It’s not just about your local community, though; it’s also about your local landscape. Get to know the history and ecology of your local area, what businesses and special spots there are. Find the out-of-the-way corners that are unique. I guarantee they exist even if you don’t believe they do, but it takes getting out and actually exploring with your own eyes to find them.
Tribalism: Know Your People
Tribalism gets a really bad reputation these days. There are several topics in our Western society that no one really thinks about but around which an enormous amount of social pressure revolves. There is so much pressure to think in terms of a single, common human race that to adhere to a localized social-identity is to be insular, suspicious, and bigoted. There are a great many subtle ways that this pressure is applied from clothes to language and food, but the greatest agent of this pressure is the accusation that tribalism leads inevitably to an us-vs.-them mentality. It doesn’t have to be that way, though, and the best way I can explain this is to talk about the experience of tribalism.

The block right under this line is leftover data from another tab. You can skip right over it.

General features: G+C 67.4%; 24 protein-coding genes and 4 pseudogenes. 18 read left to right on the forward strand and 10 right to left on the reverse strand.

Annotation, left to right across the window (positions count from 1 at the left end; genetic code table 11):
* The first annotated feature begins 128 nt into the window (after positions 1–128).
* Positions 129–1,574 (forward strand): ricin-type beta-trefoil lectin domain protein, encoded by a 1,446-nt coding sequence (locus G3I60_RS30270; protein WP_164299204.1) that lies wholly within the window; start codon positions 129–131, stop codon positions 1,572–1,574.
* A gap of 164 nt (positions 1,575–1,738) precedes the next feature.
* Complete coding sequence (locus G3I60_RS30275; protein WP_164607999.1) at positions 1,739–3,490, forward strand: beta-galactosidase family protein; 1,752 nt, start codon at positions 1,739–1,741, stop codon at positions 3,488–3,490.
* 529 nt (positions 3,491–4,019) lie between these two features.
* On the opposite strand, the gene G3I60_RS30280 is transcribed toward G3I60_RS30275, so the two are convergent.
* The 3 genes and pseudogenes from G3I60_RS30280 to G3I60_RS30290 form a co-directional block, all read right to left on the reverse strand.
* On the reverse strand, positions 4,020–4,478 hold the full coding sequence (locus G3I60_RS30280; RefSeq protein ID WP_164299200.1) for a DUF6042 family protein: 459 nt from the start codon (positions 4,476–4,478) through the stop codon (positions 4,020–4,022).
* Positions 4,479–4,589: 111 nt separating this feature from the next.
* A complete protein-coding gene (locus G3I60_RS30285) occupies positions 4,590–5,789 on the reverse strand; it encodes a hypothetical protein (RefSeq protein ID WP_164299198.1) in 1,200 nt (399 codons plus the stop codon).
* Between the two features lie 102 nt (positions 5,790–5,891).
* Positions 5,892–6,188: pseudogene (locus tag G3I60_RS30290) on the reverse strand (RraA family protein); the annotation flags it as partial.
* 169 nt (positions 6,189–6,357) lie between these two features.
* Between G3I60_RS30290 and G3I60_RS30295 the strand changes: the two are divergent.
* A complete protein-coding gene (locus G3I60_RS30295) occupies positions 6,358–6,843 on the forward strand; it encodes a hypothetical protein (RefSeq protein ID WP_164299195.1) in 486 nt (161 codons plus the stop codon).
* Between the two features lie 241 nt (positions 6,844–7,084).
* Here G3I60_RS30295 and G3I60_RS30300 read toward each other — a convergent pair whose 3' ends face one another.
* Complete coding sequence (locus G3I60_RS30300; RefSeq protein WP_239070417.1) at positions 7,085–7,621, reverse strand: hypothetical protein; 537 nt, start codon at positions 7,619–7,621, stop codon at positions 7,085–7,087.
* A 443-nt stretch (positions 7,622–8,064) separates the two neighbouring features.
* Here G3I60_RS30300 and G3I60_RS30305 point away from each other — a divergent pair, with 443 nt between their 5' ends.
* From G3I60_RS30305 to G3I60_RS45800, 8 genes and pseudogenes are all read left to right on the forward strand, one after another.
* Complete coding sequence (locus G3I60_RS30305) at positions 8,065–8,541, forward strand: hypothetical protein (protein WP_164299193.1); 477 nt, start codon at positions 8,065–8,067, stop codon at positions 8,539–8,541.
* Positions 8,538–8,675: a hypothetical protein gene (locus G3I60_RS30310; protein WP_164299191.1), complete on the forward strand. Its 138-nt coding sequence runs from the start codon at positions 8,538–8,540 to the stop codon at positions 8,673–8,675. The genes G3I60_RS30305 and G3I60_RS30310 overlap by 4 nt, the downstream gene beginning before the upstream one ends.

The notion of the tribe goes back to the early organization by common relatives, but the notion has had to change as the spiritual basis has shifted from genetic lineage (though this is still present) to a deeper connection. In other words, there is a feeling you get when you find yourself speaking with people who seem to get you. The laughs come more easily, the ideas flow more readily, you find you’re not guarding your words the way you normally would, and a glow seems to spill out over the whole situation: you are with your people. Even when you walk into a place where your people meet it feels like coming home.